Preferential binding of cytochrome c to anionic ligand-coated gold nanoparticles: A complementary computational and experimental approach

Emily J. Tollefson, Caley R. Allen, Gene Chong, Xi Zhang, Nikita D. Rozanov, Anthony Bautista, Jennifer J. Cerda, Joel A. Pedersen, Catherine J. Murphy, Erin E. Carlson, Rigoberto Hernandez

Research output: Contribution to journalArticlepeer-review

11 Scopus citations

Abstract

Membrane-bound proteins can play a role in the binding of anionic gold nanoparticles (AuNPs) to model bilayers; however, the mechanism for this binding remains unresolved. In this work, we determine the relative orientation of the peripheral membrane protein cytochrome c in binding to a mercaptopropionic acid-functionalized AuNP (MPA-AuNP). As this is nonrigid binding, traditional methods involving crystallographic or rigid molecular docking techniques are ineffective at resolving the question. Instead, we have implemented a computational assay technique using a cross-correlation of a small ensemble of 200 ns long molecular dynamics trajectories to identify a preferred nonrigid binding orientation or pose of cytochrome c on MPA-AuNPs. We have also employed a mass spectrometry-based footprinting method that enables the characterization of the stable protein corona that forms at long time-scales in solution but remains in a dynamic state. Through the combination of these computational and experimental primary results, we have established a consensus result establishing the identity of the exposed regions of cytochrome c in proximity to MPA-AuNPs and its complementary pose(s) with amino-acid specificity. Moreover, the tandem use of the two methods can be applied broadly to determine the accessibility of membrane-binding sites for peripheral membrane proteins upon adsorption to AuNPs or to determine the exposed amino-acid residues of the hard corona that drive the acquisition of dynamic soft coronas. We anticipate that the combined use of simulation and experimental methods to characterize biomolecule-nanoparticle interactions, as demonstrated here, will become increasingly necessary as the complexity of such target systems grows.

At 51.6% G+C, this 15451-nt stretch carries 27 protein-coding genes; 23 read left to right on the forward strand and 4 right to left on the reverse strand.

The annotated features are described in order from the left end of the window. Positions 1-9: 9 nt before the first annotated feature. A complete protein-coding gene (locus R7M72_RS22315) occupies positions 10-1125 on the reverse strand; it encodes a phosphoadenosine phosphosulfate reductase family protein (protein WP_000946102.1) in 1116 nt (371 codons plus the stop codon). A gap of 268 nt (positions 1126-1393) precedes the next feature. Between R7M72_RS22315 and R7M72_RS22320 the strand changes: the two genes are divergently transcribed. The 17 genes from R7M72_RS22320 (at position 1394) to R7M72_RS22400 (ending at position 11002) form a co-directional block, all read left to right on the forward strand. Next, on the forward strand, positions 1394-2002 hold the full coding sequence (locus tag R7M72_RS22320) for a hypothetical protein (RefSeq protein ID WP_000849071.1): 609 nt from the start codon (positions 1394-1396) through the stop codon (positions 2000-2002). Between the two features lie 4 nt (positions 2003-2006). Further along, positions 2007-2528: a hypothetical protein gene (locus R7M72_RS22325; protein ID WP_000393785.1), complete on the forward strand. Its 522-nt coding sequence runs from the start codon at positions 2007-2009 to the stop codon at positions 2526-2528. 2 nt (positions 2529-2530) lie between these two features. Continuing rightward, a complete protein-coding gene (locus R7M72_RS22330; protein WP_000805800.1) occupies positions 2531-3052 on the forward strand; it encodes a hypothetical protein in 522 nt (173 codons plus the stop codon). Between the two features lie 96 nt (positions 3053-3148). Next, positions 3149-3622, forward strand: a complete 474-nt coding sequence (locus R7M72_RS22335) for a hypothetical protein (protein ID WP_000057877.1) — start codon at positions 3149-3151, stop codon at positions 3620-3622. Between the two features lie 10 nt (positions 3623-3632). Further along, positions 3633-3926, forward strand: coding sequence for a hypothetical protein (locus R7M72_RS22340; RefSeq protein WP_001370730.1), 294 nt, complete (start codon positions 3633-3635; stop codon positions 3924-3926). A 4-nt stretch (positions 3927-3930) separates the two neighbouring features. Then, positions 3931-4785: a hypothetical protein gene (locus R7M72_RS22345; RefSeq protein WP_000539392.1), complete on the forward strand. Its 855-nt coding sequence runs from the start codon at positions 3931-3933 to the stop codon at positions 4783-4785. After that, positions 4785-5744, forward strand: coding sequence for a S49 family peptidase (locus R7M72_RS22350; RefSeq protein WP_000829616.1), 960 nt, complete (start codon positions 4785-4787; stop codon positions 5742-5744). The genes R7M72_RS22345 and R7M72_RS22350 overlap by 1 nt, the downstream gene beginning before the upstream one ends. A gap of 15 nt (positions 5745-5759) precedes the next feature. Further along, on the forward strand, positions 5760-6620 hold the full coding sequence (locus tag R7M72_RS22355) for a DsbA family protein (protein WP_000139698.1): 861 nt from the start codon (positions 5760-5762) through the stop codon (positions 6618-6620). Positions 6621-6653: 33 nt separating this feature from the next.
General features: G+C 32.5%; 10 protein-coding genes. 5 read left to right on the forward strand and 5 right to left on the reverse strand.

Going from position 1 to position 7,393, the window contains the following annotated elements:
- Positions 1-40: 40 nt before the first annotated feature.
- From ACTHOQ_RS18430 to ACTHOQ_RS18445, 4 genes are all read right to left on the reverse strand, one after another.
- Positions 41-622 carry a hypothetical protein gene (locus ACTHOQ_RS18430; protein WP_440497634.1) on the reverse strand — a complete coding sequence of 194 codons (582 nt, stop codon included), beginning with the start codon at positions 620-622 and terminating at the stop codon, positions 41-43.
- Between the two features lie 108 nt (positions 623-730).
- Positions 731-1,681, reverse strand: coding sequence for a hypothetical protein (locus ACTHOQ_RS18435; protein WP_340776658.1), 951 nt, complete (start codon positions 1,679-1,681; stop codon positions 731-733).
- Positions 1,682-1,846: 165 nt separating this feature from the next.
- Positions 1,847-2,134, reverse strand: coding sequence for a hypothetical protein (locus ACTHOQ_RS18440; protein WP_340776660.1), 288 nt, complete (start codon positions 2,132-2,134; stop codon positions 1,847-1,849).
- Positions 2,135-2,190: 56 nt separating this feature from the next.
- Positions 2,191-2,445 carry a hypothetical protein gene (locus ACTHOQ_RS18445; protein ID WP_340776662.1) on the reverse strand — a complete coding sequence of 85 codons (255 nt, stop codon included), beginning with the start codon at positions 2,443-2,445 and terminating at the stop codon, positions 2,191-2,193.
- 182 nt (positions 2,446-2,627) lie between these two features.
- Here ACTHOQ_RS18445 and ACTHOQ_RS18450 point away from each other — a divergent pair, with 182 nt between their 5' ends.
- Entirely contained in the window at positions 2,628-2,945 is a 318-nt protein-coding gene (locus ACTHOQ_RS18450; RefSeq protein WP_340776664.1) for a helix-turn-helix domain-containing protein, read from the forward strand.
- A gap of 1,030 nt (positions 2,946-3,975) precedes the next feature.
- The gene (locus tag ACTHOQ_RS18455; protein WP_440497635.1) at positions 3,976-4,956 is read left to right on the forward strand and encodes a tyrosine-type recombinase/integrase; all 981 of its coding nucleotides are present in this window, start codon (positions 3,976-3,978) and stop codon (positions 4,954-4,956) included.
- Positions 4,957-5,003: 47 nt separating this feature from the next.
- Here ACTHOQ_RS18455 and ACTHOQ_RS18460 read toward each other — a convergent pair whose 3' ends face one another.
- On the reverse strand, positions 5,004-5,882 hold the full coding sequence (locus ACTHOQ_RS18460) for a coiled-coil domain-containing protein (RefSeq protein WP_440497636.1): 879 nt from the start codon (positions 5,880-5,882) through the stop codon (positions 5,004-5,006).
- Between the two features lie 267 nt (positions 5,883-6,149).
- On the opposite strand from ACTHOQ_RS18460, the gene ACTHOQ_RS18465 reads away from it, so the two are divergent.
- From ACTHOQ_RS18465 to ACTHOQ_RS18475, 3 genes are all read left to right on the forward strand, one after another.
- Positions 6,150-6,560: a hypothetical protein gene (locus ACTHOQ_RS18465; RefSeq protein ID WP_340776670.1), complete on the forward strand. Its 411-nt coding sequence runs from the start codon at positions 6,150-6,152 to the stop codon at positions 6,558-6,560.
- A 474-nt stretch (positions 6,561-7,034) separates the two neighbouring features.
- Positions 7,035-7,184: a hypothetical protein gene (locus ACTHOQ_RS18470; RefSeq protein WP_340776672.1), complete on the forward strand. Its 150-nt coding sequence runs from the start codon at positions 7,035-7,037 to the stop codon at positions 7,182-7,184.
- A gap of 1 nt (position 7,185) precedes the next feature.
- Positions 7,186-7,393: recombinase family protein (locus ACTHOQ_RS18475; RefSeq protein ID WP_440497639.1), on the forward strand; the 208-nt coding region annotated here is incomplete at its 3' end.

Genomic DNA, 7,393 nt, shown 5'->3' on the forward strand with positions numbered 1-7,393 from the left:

Original languageEnglish (US)
Pages (from-to)6856-6866
Number of pages11
JournalACS nano
Volume13
Issue number6
DOIs
StatePublished - Jun 25 2019

Bibliographical note

Funding Information:
This work was supported by the National Science Foundation (NSF) under the Center for Sustainable Nanotechnology, CHE-1503408. The CSN is part of the Centers for Chemical Innovation Program. The computing resources necessary for this research were provided in part by the NSF through XSEDE resources provided by Comet (TG-CTS090079) and by the Maryland Advanced Research Computing Center (MARCC). E.J.T. would like to thank Dr. LeeAnn Higgins, Todd Markowski, and Dr. Yingchun Zhao for assistance with mass spectrometry and Mike Fealey for assistance with CD analysis.

Funding Information:
This work was supported by the National Science Foundation (NSF) under the Center for Sustainable Nanotechnology, CHE- 1503408. The CSN is part of the Centers for Chemical Innovation Program. The computing resources necessary for this research were provided in part by the NSF through XSEDE resources provided by Comet (TG-CTS090079) and by the Maryland Advanced Research Computing Center (MARCC). E.J.T. would like to thank Dr. LeeAnn Higgins, Todd Markowski, and Dr. Yingchun Zhao for assistance with mass spectrometry and Mike Fealey for assistance with CD analysis.

Publisher Copyright:
Copyright © 2019 American Chemical Society.

Keywords

  • Cytochrome c
  • Gold nanoparticle
  • Lysine modification
  • Mass spectrometry
  • Molecular dynamics simulations
  • Protein footprinting

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